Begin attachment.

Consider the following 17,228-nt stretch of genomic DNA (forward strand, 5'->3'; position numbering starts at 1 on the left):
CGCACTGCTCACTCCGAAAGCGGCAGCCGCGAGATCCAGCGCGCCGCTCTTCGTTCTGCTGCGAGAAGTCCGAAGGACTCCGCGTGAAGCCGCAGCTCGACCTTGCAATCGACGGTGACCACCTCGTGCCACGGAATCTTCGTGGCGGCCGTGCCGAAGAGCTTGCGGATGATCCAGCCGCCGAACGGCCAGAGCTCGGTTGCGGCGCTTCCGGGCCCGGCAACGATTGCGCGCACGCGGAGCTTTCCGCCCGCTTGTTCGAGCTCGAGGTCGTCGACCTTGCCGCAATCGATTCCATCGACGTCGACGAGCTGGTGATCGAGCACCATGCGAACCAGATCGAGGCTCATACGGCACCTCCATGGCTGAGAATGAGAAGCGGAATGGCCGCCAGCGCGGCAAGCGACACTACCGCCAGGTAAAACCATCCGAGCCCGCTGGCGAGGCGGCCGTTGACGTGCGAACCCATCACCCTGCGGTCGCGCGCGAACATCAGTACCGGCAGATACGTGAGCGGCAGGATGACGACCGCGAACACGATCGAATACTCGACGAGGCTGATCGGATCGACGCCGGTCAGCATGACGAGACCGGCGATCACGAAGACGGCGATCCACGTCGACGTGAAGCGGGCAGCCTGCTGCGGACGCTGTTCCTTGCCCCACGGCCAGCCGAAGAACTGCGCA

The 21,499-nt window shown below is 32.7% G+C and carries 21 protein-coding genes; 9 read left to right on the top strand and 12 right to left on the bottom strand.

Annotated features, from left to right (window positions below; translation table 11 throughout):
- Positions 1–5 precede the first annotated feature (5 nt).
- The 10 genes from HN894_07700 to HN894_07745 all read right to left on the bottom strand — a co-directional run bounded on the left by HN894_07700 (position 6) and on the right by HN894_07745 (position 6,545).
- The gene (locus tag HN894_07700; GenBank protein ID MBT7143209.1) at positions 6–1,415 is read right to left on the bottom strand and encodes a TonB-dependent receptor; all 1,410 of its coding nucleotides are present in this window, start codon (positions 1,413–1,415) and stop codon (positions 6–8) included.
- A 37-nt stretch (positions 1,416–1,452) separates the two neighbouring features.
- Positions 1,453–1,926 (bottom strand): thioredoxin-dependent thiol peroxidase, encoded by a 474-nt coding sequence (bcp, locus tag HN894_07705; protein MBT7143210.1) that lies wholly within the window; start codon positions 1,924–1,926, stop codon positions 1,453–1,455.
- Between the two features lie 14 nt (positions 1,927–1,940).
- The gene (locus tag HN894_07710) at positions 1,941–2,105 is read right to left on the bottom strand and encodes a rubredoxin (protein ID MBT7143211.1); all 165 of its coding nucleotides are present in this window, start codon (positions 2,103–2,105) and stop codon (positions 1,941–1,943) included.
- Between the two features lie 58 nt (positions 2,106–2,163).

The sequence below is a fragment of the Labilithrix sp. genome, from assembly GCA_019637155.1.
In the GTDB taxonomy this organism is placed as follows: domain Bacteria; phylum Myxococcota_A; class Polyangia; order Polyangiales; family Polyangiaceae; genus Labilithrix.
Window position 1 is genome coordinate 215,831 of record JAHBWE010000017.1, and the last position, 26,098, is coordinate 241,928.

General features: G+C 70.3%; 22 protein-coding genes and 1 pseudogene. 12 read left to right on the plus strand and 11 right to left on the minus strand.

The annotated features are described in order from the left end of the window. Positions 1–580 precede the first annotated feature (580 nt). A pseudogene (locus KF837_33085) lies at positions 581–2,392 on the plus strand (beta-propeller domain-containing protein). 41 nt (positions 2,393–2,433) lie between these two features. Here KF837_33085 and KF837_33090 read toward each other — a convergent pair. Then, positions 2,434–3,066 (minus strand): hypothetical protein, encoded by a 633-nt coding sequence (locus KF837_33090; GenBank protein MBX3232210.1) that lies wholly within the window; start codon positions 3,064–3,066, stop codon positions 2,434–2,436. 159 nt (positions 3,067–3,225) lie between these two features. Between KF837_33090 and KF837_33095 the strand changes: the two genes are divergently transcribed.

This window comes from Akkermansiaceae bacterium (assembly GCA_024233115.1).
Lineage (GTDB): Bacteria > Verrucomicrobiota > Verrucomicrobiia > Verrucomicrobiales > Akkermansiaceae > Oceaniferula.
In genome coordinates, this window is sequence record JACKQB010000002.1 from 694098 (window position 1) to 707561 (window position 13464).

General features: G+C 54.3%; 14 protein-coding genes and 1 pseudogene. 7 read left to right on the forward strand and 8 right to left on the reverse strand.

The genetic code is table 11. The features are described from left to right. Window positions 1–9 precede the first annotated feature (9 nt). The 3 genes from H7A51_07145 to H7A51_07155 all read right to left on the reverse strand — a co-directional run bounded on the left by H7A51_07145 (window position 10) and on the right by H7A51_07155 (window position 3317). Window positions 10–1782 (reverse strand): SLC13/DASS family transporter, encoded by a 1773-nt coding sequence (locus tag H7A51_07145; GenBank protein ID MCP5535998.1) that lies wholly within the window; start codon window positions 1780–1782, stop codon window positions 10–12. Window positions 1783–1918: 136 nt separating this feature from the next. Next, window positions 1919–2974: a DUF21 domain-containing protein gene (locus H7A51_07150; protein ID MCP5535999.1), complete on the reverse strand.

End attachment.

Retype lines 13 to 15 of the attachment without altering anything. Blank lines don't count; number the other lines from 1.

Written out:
The sequence below is a fragment of the Labilithrix sp. genome, from assembly GCA_019637155.1.
In the GTDB taxonomy this organism is placed as follows: domain Bacteria; phylum Myxococcota_A; class Polyangia; order Polyangiales; family Polyangiaceae; genus Labilithrix.
Window position 1 is genome coordinate 215,831 of record JAHBWE010000017.1, and the last position, 26,098, is coordinate 241,928.